Got trucks? You’re a trucker

by Sandy Johnson

Have you seen the hilarious TV commercial where the mermaid is trying to convince her other mythical friends that they can actually take a picture of a check with their smartphone and automatically deposit it to their bank account?

Step by step, she painstakingly shows them how it works and yet they’re still skeptical.

For some people, even seeing isn’t believing. They insist on undeniable, irrefutable, over-the-top evidence before they accept something as fact.

I know how that mermaid feels whenever I talk to private carriers about fleet taxes.

I can’t tell you how many times I’ve heard a disbelieving business owner tell me, “But we’re not a trucking company!” as he hands me a non-compliance notice for fuel taxes, vehicle registration, sales tax, or some other ‘trucking’ fee.

I get it. I mean, what does a widget maker have in common with a for-hire carrier?

It’s trucks. Whether you produce tires for cars or horseshoes for unicorns, you have tax, licence and safety obligations just like any for-hire trucking company once you start moving your goods in a truck on a highway.

The truth is, there’s an enormous knowledge gap at private companies that run truck fleets. In many cases, the person in charge of fleet tax compliance isn’t a specialist. He or she is an accountant, a branch manager, or the owner. They certainly have the smarts to manage hours of service, vehicle inspection, licensing, fuel tax and sales tax rules. They just don’t know they have to.

Based on that fact, there are several myths in the private-fleet world that I’d like to debunk.


If you plan to operate a commercial vehicle outside your home province on a regular basis, you’re probably required to register it under International Registration Plan (IRP) and International Fuel Tax Agreement (IFTA).

I can hear it now: “What do you mean I have to pay to use the roads in another jurisdiction? I take my car to B.C. all the time and it’s free.” A car is not a commercial vehicle, unless you use it for work.

Sales tax

Sales tax on equipment, repairs and other services may need to be prorated and paid to jurisdictions where you operate your commercial vehicle.

If you live in a PST province like British Columbia, Saskatchewan, or Manitoba, the concept of prorating sales tax is easier to understand. It’s Alberta businesses that question why they can’t just buy single trip permits “like we’ve always done.”

The answer is, they can. But what many Alberta-based private carriers don’t realize is that their single trip permit doesn’t include the PST that B.C., Saskatchewan and Manitoba want to collect.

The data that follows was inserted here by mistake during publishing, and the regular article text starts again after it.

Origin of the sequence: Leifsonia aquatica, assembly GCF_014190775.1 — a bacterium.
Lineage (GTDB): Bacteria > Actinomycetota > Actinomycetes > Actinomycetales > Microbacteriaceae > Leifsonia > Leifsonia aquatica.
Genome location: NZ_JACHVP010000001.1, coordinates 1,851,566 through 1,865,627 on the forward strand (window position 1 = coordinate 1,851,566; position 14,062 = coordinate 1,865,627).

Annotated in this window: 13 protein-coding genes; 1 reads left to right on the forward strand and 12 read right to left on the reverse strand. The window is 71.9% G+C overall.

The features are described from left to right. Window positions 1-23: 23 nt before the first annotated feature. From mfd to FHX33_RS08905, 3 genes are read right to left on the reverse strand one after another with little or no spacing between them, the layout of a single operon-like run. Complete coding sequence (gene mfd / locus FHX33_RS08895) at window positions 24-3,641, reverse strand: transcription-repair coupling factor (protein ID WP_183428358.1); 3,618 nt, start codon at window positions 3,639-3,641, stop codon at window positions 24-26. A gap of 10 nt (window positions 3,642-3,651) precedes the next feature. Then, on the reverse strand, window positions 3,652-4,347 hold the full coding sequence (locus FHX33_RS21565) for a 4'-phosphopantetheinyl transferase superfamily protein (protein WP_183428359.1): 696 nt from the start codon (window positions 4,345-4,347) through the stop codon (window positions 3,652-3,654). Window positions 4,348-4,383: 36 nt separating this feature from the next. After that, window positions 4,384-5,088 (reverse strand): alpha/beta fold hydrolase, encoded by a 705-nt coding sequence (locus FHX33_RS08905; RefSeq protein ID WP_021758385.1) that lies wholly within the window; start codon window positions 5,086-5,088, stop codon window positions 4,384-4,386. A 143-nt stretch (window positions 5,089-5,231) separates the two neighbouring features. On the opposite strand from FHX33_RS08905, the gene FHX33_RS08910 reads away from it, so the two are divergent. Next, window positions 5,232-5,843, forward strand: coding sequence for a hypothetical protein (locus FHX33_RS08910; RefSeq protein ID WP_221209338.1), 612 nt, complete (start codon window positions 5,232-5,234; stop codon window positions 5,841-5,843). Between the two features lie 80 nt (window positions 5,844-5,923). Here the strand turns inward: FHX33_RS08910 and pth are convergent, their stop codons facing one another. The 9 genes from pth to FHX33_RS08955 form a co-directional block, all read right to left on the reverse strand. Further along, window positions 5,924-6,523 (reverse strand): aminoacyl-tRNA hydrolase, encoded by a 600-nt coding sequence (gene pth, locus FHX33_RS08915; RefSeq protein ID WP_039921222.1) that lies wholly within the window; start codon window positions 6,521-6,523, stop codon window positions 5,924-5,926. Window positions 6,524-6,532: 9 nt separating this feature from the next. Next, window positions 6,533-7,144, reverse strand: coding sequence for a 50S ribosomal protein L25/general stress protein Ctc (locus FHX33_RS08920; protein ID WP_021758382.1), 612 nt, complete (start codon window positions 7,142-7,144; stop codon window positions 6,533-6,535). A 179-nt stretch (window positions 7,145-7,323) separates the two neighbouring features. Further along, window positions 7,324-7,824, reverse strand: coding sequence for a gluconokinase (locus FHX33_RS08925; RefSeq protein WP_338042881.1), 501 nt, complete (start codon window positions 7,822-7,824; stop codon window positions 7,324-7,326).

That’s right. A single trip permit does not cover the sales tax exposure on vehicles regularly traveling on single trip permits from Alberta to B.C., Saskatchewan, or Manitoba.

If you don’t believe me, it’s probably because you haven’t been caught yet.

But be warned: by not paying sales tax you risk owing big bucks and spending hours with an auditor sorting out how much distance your vehicles cover in each jurisdiction, how many days your equipment spends there and how much sales tax you paid on your equipment. It can get ugly real fast.

You’re a trucker

No one disputes that trucking regulations and taxes are a pain.

But the reality is, if you operate a commercial vehicle in places other than your home province, you probably owe those jurisdictions a portion of your fuel taxes and vehicle registration fees.

These provinces and states rely on you to provide accurate reports about fuel purchases and the distance you travel, as well as other information about your business so they can be sure they’re getting their fair share.

Late filings, missing data, or a shoddy system for gathering and maintaining records are big red flags that can lead to exhaustive audits, penalties and fines.

It doesn’t matter if you have one truck or 1,000. Or you’re too busy to learn the rules. Or your leprechaun buddy says he’s saved a pot o’ gold by not paying taxes.

There’s no shortage of people who can help you, but if you’re a private business with a commercial vehicle, it’s your responsibility to understand and manage your fleet tax obligation. You can take that to the bank,


Sandy Johnson has been managing IFTA, IRP, and other fleet taxes for more than 25 years. She is the author of the free book, 7 Things You Need to Know About Fleet Taxes, and operates, which provides vehicle tax and licence compliance services for trucking operations. She can be reached at 1-877-860-8025 or 

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